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Rejections

Rejections 335, 336, 337, & 338

Jac Jemc

Whoo! It's September and school is in session and journal readers are hard at work reading those summer submissions. 

I've received four in the last week! Three were encouraging: A Public Space, The Laurel Review and Tupelo Quarterly. One seems like more a flat-out rejection from Mid-American Review. 

Do I like kind encouragement more than acceptance? Possibly. 

Poetry Book Rejection

Jac Jemc

Goodnight, sweetheart, goodnight. 

Goodnight, sweetheart, goodnight. 

Noemi declined my poetry collection, and, with that, I believe I am hanging up my poetry hat for a while. I read through the collection again when the rejection came and had to admit the work seems weaker the longer I hold it in my hands. Maybe at some point I'll go back through a revise, but, for now, I have prose interests that feel more pressing. Goodbye, sweet poetry hopes. I never quite figured you out. 

Residency Rejection and Waitlist

Jac Jemc

Today I found my name engraved in plastic on my office door at Lake Forest and it made me very happy. 

Today I found my name engraved in plastic on my office door at Lake Forest and it made me very happy. 

In the last of my residency applications, I was rejected by Djerassi and waitlisted for a return trip to Ragdale. I'm a little disappointed, but then I remind myself of all of the great luck I've had, and I think the one residency I have lined up for June of next year, at the Rensing Center, is more than enough what with book tour for travel and whatnot.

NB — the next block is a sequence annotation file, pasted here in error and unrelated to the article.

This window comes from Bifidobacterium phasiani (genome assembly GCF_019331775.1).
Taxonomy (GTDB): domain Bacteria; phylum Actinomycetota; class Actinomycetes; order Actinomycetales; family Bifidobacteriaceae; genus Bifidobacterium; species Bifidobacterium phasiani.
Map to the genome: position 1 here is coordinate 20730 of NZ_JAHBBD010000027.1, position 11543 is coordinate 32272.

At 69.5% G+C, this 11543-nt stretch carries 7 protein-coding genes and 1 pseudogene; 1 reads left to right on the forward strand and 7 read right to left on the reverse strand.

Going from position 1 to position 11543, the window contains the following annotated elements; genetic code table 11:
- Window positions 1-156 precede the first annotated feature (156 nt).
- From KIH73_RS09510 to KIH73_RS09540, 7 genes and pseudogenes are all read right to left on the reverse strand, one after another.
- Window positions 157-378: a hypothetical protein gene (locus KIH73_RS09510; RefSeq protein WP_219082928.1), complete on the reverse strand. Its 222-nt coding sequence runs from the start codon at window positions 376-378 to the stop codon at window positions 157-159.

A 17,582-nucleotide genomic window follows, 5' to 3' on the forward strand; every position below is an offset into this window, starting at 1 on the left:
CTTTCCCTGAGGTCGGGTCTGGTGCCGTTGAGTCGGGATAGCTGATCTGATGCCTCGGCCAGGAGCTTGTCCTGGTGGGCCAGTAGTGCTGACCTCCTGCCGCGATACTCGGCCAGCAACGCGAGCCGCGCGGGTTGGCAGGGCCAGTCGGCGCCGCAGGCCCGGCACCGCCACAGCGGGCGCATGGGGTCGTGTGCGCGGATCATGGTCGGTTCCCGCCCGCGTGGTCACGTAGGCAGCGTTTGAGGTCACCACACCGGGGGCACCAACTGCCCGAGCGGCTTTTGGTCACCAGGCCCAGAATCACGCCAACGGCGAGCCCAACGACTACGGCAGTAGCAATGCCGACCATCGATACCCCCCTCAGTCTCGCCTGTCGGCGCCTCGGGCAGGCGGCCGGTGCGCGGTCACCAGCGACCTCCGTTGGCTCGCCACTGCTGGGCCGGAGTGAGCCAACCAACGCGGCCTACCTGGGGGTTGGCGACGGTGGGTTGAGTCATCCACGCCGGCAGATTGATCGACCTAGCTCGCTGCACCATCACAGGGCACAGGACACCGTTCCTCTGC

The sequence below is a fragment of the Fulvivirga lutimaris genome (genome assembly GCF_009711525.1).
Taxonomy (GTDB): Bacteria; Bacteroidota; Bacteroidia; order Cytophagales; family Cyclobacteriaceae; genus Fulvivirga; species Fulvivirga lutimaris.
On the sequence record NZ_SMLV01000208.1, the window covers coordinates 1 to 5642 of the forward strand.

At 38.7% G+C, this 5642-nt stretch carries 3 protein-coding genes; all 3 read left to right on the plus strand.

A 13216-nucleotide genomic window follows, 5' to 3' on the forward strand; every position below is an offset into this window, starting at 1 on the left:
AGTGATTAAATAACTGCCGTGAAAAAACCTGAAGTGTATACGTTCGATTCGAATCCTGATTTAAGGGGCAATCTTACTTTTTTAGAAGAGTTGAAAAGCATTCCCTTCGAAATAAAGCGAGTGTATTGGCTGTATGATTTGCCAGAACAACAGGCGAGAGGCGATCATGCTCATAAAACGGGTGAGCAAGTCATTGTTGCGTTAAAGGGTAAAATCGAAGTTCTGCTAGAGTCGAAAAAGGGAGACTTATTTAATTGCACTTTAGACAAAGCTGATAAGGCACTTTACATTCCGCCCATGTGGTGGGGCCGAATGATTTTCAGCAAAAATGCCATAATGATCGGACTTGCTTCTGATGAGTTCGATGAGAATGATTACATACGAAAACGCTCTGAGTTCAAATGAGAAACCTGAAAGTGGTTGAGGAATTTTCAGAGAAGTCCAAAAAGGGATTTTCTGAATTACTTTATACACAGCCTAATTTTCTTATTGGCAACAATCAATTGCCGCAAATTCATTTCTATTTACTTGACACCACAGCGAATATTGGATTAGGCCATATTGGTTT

Thankful.

Rejection 334

Jac Jemc

Nothin in between.

Nothin in between.

n+1 had sent an encouraging note last time around, and this time it seems more form. Admittedly, the story I sent them was a bit long for any journal, so I understand. I don't know where these long stories are coming from. I used to struggle to break a thousand words and now they're passing the 10k mark. So strange, but trying to stay open and learn even if it means the work doesn't find a home easily.

Rejection 333

Jac Jemc

Silver tuna. 

Silver tuna. 

Black Warrior Review rejected another story of mine. Someday! I've been really trying to match what I think they want, but still no luck. Good to have a goal!

 

 

Rejection 331, Residency Rejection & Essay Published

Jac Jemc

The essay equivalent of Banksy's Dismaland.

The essay equivalent of Banksy's Dismaland.